By NEMS Daily Journal
The beginning of Holy Week tomorrow – Palm Sunday – invites, perhaps demands, mixed emotions on the part of Christians who have followed the historic, traditional observances of Lent.
Introspection. Self-denial. Prayer. Fasting for many. Intentional thought and meditation on belief, hope and, yes, doubt.
A seriously undertaken special season like Lent becomes wearing on almost all who commit to such disciplines. It becomes both work and preparation for more work.
Palm Sunday observance, despite modern practice that often stops with happy processions and palm branches, historically is a sword more than a “festal banner” as one traditional hymn describes.
The triumphal entry of Jesus of Nazareth into Jerusalem for Passover week also is called Passion Sunday because it’s the first scene of what’s about to unfold.
The fans who cheered apparently in large measure melted away during the week as the people in charge of religion and of law and order tightened the screws on this itinerant preacher who had attracted a large following – large enough in scriptural narratives to threaten the status quo.
Palm Sunday begins days of uncertainties as the story of Jesus’ final days unfolds, and the uncertainties importantly were not those of his followers alone, but of Jesus himself.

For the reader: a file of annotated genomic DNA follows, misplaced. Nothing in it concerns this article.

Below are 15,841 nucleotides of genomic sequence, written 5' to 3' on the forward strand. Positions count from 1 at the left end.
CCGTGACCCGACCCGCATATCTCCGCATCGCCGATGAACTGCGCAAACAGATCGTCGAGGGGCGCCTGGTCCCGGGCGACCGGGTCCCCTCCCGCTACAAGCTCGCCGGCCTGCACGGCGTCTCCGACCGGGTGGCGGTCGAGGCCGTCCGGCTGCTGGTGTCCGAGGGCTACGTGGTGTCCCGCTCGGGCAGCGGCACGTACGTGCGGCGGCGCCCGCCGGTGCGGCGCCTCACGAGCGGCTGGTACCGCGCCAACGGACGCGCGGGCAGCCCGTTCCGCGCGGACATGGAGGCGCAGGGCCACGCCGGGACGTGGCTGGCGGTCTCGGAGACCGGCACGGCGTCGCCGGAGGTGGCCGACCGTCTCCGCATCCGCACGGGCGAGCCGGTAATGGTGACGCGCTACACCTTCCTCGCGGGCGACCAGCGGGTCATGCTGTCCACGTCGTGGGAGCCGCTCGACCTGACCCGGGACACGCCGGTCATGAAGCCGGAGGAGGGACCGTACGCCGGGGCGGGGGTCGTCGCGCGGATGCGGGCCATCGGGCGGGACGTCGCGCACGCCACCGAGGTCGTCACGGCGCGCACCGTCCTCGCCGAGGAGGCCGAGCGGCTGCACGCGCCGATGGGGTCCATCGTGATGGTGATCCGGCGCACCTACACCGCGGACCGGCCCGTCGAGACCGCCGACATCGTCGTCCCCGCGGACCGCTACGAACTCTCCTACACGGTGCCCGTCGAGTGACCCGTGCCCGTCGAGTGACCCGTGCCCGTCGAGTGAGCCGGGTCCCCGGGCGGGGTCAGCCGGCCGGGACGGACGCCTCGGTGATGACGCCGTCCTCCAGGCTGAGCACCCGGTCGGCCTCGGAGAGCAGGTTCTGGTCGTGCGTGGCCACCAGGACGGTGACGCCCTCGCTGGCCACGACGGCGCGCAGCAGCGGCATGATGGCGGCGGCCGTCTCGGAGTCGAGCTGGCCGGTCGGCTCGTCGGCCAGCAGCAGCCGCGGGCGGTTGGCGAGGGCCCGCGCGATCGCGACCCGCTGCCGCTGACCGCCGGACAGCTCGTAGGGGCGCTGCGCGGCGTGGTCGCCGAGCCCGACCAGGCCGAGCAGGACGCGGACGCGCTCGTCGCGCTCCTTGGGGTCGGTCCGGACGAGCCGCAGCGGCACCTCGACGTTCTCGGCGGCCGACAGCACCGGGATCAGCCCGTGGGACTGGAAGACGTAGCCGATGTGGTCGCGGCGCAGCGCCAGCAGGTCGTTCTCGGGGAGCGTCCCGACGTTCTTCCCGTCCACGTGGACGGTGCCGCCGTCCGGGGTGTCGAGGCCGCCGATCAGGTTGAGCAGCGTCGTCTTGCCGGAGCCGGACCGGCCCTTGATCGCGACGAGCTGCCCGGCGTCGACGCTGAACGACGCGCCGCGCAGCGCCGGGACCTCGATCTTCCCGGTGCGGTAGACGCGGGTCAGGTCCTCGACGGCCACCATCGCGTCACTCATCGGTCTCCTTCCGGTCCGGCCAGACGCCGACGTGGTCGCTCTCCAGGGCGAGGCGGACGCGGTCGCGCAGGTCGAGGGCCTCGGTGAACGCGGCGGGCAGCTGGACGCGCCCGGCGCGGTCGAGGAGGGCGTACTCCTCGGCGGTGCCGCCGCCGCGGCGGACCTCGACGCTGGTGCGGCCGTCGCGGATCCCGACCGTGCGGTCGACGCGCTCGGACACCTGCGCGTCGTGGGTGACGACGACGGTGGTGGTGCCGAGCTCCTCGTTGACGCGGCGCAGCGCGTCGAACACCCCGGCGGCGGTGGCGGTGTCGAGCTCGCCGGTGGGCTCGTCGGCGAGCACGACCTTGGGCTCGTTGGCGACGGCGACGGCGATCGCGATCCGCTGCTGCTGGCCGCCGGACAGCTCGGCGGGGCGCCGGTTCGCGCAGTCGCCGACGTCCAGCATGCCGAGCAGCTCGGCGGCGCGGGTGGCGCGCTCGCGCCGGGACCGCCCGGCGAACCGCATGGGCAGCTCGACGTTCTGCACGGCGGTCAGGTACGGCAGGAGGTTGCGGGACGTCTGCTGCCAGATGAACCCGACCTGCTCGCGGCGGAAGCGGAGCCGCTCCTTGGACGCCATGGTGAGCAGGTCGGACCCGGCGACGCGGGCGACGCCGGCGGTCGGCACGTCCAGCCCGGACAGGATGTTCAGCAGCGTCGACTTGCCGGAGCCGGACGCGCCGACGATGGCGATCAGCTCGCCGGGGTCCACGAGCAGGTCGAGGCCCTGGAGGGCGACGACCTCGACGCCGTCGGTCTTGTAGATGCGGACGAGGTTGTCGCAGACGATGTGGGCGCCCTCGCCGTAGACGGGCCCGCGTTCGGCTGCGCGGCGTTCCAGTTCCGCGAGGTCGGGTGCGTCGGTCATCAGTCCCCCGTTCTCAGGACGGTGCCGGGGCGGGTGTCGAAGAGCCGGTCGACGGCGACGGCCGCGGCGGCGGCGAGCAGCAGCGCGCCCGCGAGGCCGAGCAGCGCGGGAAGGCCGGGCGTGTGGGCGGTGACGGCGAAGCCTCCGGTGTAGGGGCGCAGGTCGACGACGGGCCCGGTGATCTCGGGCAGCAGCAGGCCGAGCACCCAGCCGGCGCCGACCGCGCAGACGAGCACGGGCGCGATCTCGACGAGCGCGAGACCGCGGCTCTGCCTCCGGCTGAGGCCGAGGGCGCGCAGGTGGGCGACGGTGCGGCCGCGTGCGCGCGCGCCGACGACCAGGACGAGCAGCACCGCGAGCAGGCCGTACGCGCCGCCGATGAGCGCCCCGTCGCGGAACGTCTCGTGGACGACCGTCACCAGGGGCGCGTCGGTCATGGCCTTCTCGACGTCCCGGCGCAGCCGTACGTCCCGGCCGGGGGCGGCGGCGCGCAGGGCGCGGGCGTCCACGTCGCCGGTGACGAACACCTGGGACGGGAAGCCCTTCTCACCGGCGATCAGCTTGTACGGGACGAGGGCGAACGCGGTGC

C.S. Lewis, the brilliant writer and Christian apologist, wrote in his final book, “Letters to Malcolm,” about the Garden of Gethsemane narrative and Jesus’ reluctance: “But for this last (and erroneous) hope against hope, and the consequent tumult of the soul, the sweat of blood, perhaps He would not have been very Man. To live in a fully predictable world is not to be a man.”
The Baptist preacher Peter Gomes, in a Palm Sunday sermon, said, “Jesus did not die to spare us the indignities of the wounded creation. He died that we might see those wounds as our own. He died that we might live, and live fully and hopefully – please note the use of the adverb ‘hopefully’ as ‘full of hope’ – not in some fantastic never-never-land not yet arrived, but in ambiguous reality here and now. Look at the cross and the suffering, bleeding Savior. Beyond tragedy is truth redeemed. Look and live!”
The priest and monk Henri Nouwen puts the Passion squarely in the middle of Christ’s work, first quoting Jesus, “If I am not doing my Father’s work, there is no need to believe me; but if I am doing it, then even if you refuse to believe in me, at least believe in the work I do; then you will know for sure that the Father is in me and I am in the Father.’” (John 10)
“Life is a struggle and choosing to live the struggle gratefully and humbly as a child of God makes all the difference between a fulfilled life and an empty life.”
Nouwen’s inspiration was the Parable of the Prodigal Son, and he casts everyone, including himself, in the role of the Prodigal.
We are lost but we can find our way and be welcomed home.